The Sikh Calendar

Nearly every religion of the world has its own system of timekeeping or calendar. With Baisakhi almost here again, it is time to have a deeper knowledge about the ways of the Sikhs. Check out this fascinating article to know about the Sikh calendar in brief. If you like reading about the Sikh calendar, click here and forward this article to your friends or any loved one. Celebrate Baisakhi with!

With increasing migration, greater cultural exchanges and the use of mass media like television, radio and internet, the world has really become shorter for most of us. Nations across the world maintain a standard to share a common ground and facilitate better dealings. Two of these standards are evident in our use of the English language and the Gregorian calendar.

Despite such changes, every religion continues to enjoy the use of its own calendar for its own purposes. These individual calendars, time tables particular to an individual culture and religion, are necessary for keeping records of past incidents as well as fixing the dates of future events that are specific to that culture alone.

The Sikh religion has its own calendar. The Sikh calendar is generally based on the Vikrami Samvat (Bikrami Sammat, in Punjabi), a system of timekeeping that began during the Bikrami era (the period of reign of Raja Vikramaditya of Ujjain, different from Emperor) which began 57 years before the Christian era. Unlike most calendars that are based mainly on solar or lunar positions for time keeping, the Sikh calendar is a luni-solar one, meaning it takes into account the movement of both the sun and moon while calculating time. This makes it similar to the Hindu calendar, which follows a similar pattern. The Sikh year is determined by the time taken by the earth to complete one revolution around the sun. But both lunar and solar divisions are used in calculating each month of the Sikh calendar.

Like most calendars, the Sikh calendar year has 12 months, each of which consists of 29 to 30 days. The week is also conventional, consisting of not more seven days. The month usually begins with the new moon, though some Sikhs consider the full moon the beginning. The full-moon day has great significance in Sikhism, for it was on the full-moon day of the "Kartik" month that Guru Nanak, the greatest spiritual leader of the Sikhs, was born. Much like the leap year in the English calendar, an extra month (known as "Adhikamasa") is added after every three years to the Sikh calendar to adjust it with the solar year.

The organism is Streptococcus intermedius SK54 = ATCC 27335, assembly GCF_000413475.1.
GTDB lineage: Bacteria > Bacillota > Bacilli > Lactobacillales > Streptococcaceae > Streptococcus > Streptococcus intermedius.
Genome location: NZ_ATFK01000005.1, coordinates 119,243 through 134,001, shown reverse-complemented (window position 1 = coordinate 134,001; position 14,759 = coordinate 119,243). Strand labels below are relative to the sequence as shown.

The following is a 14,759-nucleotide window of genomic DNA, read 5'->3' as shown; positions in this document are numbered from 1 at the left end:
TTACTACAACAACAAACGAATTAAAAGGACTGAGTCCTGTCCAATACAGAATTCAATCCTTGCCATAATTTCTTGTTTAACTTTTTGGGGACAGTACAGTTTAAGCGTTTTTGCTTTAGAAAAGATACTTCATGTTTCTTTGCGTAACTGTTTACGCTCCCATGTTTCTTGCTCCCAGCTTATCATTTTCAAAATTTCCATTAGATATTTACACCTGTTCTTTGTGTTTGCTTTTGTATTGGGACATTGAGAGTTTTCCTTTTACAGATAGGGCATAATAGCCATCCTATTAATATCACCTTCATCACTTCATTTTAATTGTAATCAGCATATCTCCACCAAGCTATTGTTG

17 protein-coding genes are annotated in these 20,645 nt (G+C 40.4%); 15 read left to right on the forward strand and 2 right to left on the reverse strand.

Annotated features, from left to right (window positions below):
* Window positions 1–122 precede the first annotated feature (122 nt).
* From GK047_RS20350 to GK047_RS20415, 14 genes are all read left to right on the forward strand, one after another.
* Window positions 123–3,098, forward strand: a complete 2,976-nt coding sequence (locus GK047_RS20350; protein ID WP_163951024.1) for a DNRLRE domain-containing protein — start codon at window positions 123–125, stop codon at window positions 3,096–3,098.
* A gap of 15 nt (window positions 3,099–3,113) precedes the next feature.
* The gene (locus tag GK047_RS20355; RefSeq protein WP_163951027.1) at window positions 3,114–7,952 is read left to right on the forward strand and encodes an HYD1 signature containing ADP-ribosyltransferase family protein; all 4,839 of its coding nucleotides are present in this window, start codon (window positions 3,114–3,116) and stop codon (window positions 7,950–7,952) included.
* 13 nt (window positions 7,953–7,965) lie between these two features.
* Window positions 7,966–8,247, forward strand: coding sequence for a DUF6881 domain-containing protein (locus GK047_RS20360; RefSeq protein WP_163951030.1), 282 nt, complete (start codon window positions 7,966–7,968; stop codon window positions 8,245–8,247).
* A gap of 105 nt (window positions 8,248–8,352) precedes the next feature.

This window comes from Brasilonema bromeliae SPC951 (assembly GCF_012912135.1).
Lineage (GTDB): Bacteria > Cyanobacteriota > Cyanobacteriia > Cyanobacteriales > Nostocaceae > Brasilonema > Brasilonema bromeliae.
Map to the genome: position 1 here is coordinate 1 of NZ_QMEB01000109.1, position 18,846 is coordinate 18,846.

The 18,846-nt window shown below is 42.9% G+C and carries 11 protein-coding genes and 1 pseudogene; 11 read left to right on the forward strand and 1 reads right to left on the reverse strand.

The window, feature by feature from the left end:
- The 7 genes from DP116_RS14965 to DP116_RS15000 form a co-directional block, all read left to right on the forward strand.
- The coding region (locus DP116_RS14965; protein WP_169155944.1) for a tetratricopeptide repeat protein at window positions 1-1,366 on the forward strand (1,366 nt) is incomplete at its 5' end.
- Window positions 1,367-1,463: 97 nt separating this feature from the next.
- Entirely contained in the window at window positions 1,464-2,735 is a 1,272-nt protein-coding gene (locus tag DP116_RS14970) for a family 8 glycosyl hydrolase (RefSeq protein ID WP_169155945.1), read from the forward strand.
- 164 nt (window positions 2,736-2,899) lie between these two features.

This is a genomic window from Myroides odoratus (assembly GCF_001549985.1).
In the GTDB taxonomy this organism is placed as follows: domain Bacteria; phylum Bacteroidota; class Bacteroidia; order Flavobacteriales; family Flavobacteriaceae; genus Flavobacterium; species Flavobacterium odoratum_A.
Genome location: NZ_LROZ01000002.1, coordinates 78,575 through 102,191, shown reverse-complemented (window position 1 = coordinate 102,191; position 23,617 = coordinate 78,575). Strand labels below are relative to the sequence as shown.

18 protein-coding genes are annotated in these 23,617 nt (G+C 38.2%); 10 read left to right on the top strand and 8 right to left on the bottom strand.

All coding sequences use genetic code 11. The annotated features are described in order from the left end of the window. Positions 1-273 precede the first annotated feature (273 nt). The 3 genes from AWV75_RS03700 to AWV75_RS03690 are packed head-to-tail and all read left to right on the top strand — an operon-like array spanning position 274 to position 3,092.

The Sikh year has six seasons:
  • Vasanta (spring), spread over the months March and April,
  • Grishma (summer), spread over the months May and June,
  • Varsha (monsoon), spread over the months July and August,
  • Sharad (autumn), spread over the months September and October,
  • Hemanta (winter), spread over the months November and December,and
  • Shishira (the cool season), spread over the months January and February.
The harvest season has great importance for the Sikhs as most of them are farmers by profession or have some association with agriculture. Two of the most important Sikh festivals, Baisakhi and Lohri, are linked to farming and are celebrated according to solar dates. Popular festivals such as these are based on the solar calendar and fall on the same day every year. But events such as birth, initiation and death of the Gurus are indicated by lunar dates.

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